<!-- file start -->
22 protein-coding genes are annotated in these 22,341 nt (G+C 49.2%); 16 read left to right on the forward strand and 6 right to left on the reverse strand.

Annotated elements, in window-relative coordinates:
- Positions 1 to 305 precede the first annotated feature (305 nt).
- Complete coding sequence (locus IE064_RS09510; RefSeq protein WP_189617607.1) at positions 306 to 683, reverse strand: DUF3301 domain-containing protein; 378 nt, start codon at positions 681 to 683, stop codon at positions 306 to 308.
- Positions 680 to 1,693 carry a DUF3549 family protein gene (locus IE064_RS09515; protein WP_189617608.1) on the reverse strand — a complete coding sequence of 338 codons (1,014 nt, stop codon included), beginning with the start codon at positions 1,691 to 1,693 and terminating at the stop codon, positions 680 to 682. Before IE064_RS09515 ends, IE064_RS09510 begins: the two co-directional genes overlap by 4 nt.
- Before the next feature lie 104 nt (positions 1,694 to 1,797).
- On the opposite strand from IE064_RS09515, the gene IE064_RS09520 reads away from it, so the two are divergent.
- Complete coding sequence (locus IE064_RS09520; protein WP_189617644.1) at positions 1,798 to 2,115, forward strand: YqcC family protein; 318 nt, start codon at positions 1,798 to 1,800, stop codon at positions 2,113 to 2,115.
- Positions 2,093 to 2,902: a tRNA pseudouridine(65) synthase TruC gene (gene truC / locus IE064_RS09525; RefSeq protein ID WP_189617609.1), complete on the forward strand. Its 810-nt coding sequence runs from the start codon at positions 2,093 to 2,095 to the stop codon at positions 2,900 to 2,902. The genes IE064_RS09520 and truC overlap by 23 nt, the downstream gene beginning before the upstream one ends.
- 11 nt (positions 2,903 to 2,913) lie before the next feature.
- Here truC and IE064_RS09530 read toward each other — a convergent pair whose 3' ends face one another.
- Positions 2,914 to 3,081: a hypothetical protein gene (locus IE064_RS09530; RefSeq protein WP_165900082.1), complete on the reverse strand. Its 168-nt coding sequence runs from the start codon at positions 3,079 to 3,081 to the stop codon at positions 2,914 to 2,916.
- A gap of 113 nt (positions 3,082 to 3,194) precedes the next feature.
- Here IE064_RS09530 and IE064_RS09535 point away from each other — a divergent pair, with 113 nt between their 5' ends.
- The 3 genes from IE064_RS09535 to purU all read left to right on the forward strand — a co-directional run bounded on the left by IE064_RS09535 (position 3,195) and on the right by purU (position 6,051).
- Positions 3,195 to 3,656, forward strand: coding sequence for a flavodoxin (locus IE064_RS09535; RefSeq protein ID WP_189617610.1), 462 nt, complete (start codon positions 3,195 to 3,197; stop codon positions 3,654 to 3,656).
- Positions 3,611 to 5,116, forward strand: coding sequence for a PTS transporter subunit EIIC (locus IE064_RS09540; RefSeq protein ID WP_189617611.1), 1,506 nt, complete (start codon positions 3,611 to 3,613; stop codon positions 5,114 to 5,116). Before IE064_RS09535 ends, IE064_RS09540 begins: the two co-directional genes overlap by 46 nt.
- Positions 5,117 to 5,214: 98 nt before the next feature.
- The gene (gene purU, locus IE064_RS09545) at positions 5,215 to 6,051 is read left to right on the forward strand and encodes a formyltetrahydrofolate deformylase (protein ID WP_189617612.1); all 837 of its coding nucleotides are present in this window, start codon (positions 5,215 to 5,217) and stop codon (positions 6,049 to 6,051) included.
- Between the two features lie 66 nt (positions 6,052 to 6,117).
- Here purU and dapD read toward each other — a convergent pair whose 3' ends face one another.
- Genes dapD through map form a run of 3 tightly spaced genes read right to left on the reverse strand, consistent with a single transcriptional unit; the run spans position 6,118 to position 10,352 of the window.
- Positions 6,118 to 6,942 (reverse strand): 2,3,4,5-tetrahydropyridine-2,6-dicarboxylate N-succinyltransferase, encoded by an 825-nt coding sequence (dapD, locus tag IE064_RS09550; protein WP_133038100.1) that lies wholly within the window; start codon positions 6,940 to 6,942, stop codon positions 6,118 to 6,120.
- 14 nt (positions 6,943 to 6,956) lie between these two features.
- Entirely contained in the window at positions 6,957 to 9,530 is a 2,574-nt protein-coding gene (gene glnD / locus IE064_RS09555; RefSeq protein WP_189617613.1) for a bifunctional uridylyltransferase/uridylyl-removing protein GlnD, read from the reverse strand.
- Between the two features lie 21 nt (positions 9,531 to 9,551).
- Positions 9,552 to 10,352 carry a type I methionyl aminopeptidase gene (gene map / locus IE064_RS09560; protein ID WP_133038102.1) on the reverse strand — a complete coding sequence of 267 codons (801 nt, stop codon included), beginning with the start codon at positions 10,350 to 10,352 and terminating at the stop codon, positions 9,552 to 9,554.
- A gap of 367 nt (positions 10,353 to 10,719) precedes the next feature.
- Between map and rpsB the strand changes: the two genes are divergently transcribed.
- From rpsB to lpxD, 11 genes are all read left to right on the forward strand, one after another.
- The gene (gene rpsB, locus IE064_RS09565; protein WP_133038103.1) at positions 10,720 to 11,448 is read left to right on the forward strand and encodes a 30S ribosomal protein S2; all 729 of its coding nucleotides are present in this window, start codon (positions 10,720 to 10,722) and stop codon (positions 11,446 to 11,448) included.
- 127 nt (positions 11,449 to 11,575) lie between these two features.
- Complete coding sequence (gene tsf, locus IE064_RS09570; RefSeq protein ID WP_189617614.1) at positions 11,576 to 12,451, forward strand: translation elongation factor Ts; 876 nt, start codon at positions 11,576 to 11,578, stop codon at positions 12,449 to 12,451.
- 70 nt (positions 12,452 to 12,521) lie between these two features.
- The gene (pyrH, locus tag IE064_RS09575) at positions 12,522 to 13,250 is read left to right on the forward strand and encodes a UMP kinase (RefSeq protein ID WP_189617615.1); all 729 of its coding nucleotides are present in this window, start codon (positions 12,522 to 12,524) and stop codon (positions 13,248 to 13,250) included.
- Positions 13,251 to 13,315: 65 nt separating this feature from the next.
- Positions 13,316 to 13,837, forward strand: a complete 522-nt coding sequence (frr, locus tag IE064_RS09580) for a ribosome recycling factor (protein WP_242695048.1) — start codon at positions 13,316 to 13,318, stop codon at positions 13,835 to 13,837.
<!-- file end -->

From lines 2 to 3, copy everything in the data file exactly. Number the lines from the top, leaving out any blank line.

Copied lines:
Annotated elements, in window-relative coordinates:
- Positions 1 to 305 precede the first annotated feature (305 nt).